The emergency surgery took place in the back of a modified pickup truck in a McDonald’s parking lot in Pikeville, Ky. This scrappy plan to rescue a species of mussel on the edge of extinction made perfect sense: Meet somewhere between Indian Creek in Virginia, where the last known wild golden riffleshells lived, and Kentucky’s Center for Mollusk Conservation in Frankfort, where they would be saved.
The strategy was a malacologist’s version of a Hail Mary pass. One scientist would gingerly pry open three golden riffleshells and remove their larvae to be nurtured in his lab. The other would return the three mussels to Indian Creek, and wait for the day he could introduce their grown offspring to the same habitat. If the plan didn’t produce enough offspring to sustain a new population, the mussels would probably vanish.
Five years ago, Indian Creek was the only known remaining habitat for the golden riffleshell (Epioblasma florentina aureola). And like many other mussels, this bivalve’s future looked bleak. Biologists estimated that only about 100 remained in the wild. “They were the next species on the list for disappearing from the face of the Earth,” says biologist Tim Lane, who leads mussel recovery efforts at the Virginia Department of Wildlife Resources’ Aquatic Wildlife Conservation Center, near Marion. “We were literally watching the last of them.”
Seeing a species vanish in real time is difficult, he says, and is in some ways worsened by the mussels’ near-invisibility beneath the surface. “They’re not charismatic like, say, the northern white rhino,” he says. When mussels go extinct, almost no one knows — or mourns them.
An avid amateur photographer who takes pictures of mollusks, snails, fish and various other small critters in the wild, Lane spends much of his time floating facedown in Appalachian waterways, suspended over rocky riverbeds like a float in the Macy’s Thanksgiving Day Parade. He came up with the plan and carried out phase one: delicately prying the bivalves from the Indian Creek river-bed and laying them in a cooler filled with pebbles, dirt and river water for the 90-minute trip to Kentucky.
A full-grown golden riffleshell is about the size of a small biscuit, with a yellowy, fan-shaped case. Like other mussels, it anchors itself in gravel with a fleshy foot and rarely moves more than a few meters during its lifetime, which could last 15 years or more. The sedentary creatures have been listed as a federally endangered species since 1977.
Malacologists, like Lane and others who study mollusks, are accustomed to championing underdogs. More than two-thirds of all identified North American freshwater mussel species are extinct or endangered. North America has the greatest diversity of freshwater mussels — with a heavy concentration in the Southeast. Tennessee’s Clinch River hosts about twice as many species as all of Europe.
In every locale, the mussels’ problems arise from a mix of factors. Until about a century ago, enormous mussel populations thrived in the Midwest and Southeast, and mussels were often harvested to make shell buttons. But the construction of dams in major rivers divided these populations and separated the creatures from the fish that carry their larvae. “The dams suffocated the huge mussel beds in the most productive habitats,” says Paul Johnson, who runs Alabama’s Aquatic Biodiversity Center, in Perry County.
Adding insult to injury, rampant pollution from industrial dumping and chemical spills led to massive die-offs before the 1972 Clean Water Act led to cleaner waterways. The animals have faced other threats, too, including microbial pathogens and predators.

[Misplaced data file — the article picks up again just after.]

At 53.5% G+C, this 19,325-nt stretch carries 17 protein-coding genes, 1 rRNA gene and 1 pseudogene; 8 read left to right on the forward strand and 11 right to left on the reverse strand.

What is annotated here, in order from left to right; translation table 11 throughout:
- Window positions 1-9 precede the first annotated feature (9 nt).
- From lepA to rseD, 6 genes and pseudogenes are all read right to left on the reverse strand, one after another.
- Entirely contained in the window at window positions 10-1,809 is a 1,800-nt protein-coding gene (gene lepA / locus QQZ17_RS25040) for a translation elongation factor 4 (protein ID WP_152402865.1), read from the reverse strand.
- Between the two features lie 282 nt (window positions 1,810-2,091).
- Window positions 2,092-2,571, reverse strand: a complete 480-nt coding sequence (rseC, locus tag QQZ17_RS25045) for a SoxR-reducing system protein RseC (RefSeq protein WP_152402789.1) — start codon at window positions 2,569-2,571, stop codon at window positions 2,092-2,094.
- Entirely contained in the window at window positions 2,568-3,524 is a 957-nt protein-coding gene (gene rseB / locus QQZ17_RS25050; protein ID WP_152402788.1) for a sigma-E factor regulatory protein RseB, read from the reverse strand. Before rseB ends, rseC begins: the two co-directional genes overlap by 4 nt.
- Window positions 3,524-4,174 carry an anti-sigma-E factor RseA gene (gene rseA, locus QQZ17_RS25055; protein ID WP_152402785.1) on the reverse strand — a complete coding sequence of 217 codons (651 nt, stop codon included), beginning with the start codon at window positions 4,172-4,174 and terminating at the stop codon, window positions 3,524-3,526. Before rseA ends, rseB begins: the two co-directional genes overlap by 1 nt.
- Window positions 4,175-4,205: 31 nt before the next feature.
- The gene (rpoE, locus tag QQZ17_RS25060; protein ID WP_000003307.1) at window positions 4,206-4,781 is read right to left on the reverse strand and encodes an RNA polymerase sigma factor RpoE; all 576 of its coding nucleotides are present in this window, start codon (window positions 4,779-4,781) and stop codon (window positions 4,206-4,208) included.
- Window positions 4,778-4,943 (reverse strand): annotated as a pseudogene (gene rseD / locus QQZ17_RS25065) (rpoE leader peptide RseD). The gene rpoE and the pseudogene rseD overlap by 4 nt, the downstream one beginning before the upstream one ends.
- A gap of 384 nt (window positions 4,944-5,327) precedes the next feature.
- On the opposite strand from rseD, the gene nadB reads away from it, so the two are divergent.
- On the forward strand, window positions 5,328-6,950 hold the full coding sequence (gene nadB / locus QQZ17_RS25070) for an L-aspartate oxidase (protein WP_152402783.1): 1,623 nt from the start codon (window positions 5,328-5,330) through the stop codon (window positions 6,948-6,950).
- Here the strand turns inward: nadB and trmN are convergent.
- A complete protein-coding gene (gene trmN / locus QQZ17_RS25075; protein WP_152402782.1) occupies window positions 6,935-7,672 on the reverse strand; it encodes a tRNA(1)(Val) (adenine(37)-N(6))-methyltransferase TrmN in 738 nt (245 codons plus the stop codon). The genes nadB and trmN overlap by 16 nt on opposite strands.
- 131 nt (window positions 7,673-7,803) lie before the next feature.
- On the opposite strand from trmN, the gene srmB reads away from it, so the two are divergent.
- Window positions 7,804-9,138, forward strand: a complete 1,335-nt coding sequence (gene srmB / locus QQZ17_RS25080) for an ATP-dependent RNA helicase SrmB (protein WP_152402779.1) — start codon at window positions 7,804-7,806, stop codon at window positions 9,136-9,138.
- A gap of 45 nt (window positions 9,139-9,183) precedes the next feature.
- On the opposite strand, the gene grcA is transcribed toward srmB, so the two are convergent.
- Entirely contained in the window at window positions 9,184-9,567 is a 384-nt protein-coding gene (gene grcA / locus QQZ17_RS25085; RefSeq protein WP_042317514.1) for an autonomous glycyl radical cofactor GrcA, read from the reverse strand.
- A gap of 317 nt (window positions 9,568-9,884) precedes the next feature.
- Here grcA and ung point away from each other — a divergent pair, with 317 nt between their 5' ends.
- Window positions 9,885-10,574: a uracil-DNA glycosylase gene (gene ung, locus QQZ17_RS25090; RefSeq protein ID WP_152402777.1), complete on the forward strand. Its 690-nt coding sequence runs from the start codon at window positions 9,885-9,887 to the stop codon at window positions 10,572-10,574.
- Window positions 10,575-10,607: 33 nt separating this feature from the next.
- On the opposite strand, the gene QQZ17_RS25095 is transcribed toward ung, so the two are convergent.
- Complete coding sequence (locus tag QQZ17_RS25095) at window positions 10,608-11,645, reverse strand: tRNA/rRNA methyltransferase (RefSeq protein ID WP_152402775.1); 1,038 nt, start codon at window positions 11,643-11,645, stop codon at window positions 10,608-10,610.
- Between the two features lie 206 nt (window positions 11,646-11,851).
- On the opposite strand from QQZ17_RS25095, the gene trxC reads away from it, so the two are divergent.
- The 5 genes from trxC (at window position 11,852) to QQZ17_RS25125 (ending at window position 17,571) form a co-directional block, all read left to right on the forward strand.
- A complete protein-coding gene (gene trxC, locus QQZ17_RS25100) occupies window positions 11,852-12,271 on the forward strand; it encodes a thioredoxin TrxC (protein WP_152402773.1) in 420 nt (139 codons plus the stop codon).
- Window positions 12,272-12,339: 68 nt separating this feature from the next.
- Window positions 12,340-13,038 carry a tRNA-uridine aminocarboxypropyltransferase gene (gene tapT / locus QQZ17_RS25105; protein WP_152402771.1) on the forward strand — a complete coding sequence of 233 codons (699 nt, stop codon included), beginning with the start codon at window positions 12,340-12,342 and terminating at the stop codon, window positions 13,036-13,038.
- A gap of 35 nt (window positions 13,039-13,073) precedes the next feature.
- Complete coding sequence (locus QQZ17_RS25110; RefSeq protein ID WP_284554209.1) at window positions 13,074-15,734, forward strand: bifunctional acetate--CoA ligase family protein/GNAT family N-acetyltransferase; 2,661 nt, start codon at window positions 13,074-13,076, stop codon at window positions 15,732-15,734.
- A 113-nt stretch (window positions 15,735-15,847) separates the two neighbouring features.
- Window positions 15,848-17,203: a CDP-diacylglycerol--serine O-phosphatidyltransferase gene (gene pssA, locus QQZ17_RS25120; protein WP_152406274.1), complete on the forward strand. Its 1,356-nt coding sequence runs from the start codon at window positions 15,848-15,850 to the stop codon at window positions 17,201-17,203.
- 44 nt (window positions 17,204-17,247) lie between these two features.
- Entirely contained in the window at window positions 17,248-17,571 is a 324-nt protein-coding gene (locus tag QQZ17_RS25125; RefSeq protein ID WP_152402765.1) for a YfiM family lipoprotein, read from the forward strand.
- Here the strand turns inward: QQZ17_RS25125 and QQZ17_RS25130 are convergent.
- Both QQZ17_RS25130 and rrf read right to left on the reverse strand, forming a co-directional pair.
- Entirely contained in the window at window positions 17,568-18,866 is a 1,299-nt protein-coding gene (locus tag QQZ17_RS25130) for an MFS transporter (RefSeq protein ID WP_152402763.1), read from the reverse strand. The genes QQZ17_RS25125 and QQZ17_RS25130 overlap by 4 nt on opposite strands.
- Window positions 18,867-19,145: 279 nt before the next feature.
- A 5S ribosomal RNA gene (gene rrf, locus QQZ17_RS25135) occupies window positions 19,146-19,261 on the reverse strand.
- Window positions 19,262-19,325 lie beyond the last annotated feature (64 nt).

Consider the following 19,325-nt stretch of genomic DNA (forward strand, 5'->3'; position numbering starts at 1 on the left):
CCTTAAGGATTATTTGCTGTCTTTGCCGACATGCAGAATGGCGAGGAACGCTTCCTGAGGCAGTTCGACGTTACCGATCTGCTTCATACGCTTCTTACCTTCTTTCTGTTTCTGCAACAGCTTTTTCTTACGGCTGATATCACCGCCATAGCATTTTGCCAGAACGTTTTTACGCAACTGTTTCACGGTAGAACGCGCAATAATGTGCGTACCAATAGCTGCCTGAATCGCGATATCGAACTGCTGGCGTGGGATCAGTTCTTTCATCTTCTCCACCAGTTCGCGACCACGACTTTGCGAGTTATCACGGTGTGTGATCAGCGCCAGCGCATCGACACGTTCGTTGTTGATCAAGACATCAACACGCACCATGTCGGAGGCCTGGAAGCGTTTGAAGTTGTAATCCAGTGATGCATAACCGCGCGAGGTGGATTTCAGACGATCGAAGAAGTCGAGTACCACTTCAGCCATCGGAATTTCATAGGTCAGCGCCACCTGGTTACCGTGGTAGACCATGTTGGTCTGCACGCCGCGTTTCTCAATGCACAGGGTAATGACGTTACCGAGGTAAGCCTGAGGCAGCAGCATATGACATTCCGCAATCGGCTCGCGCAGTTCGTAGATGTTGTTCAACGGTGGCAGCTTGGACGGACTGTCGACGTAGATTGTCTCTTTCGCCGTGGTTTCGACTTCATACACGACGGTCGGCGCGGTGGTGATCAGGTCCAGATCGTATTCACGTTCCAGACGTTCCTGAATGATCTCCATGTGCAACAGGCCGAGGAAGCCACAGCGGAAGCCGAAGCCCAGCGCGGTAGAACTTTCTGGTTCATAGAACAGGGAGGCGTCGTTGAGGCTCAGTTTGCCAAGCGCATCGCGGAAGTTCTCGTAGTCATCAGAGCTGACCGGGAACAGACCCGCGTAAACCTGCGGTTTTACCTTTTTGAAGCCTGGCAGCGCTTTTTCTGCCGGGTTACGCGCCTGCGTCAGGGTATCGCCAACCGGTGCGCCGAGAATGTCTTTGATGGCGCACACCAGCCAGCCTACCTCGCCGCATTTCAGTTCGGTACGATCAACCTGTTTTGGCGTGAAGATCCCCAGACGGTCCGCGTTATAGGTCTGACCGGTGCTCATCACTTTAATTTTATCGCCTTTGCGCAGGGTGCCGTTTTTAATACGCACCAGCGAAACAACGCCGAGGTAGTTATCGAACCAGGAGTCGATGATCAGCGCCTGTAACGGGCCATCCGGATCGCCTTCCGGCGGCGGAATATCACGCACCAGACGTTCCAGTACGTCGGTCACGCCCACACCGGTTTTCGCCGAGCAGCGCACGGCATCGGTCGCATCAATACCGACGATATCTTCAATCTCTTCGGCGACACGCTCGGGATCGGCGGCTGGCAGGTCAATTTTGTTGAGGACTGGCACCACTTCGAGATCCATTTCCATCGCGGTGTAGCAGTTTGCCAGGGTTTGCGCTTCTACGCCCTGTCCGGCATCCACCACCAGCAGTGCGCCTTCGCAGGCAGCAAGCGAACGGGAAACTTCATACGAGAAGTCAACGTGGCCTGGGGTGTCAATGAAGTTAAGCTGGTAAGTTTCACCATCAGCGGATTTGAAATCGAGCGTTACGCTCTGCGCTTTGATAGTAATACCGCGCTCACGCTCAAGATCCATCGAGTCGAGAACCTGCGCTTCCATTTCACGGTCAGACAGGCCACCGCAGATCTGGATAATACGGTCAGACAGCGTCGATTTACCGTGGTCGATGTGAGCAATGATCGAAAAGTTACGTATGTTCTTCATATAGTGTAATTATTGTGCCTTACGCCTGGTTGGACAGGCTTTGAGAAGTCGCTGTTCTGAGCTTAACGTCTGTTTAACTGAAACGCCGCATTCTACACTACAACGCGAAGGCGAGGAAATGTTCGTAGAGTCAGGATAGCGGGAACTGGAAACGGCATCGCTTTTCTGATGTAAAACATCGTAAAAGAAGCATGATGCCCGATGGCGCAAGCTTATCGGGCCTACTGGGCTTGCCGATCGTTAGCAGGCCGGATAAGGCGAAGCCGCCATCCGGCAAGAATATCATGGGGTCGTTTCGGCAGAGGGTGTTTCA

Just last December, more than 150 kilometers downstream of the confluence of Indian Creek and the Clinch, biologists with the U.S. Fish and Wildlife Service reported a massive die-off of pheasantshells (Actinonaias pectorosa) where the river passes through the town of Kyles Ford, Tenn. The researchers suspect some pathogenic fungi, bacteria or parasites are to blame. Myriad species in Europe and the Pacific Northwest, including the freshwater pearl mussel (Margaritifera margaritifera) and the depressed river mussel (Pseudanodonta complanata), have experienced similar die-offs.
Against that backdrop of known and unknown hazards, researchers around the world are combining in vitro propagation, months of tedious observation and exhaustive laboratory trial and error to save these animals. But none of these evolving methods offer a quick fix.
“It took us 100 years to get into this mess,” Johnson says. “It’s not going to take 10 to get out of it.”
Those who study and try to save mussels feel an irresistible calling, says Jessi DeMartini, a biologist in Illinois who works on mussel conservation in the Forest Preserve District of DuPage County. “It’s an addiction … that becomes a passion.” They see mollusks as the uncelebrated heroes of the world’s rivers.
Mollusk shells stabilize riverbeds and create habitats for other creatures. The bivalves provide food to raccoons, muskrats and other critters. Most importantly, mollusks are nature’s water filters, able to clean up big messes.
A single mussel can filter more than 50 liters of water per day, removing algae and pollution, including toxic substances dumped into rivers as industrial waste. Some researchers suspect that the ability to sop up toxic metals is contributing to the animals’ decline. Like canaries in coal mines, if a mussel population suddenly plummets, it’s a sign that something’s gone foul in the water. (Malacologists describe the smell of a living mussel as rich and sweet, like the river it comes from. But find a dead mussel and the stench is so bad you’d wish you had been born without a sense of smell.)
By observing the health of juvenile mussels and analyzing tissue samples, researchers can effectively monitor water quality and acute die-offs, Monte McGregor, director of Kentucky’s Center for Mollusk Conservation, and others reported in December 2019 in Freshwater Science.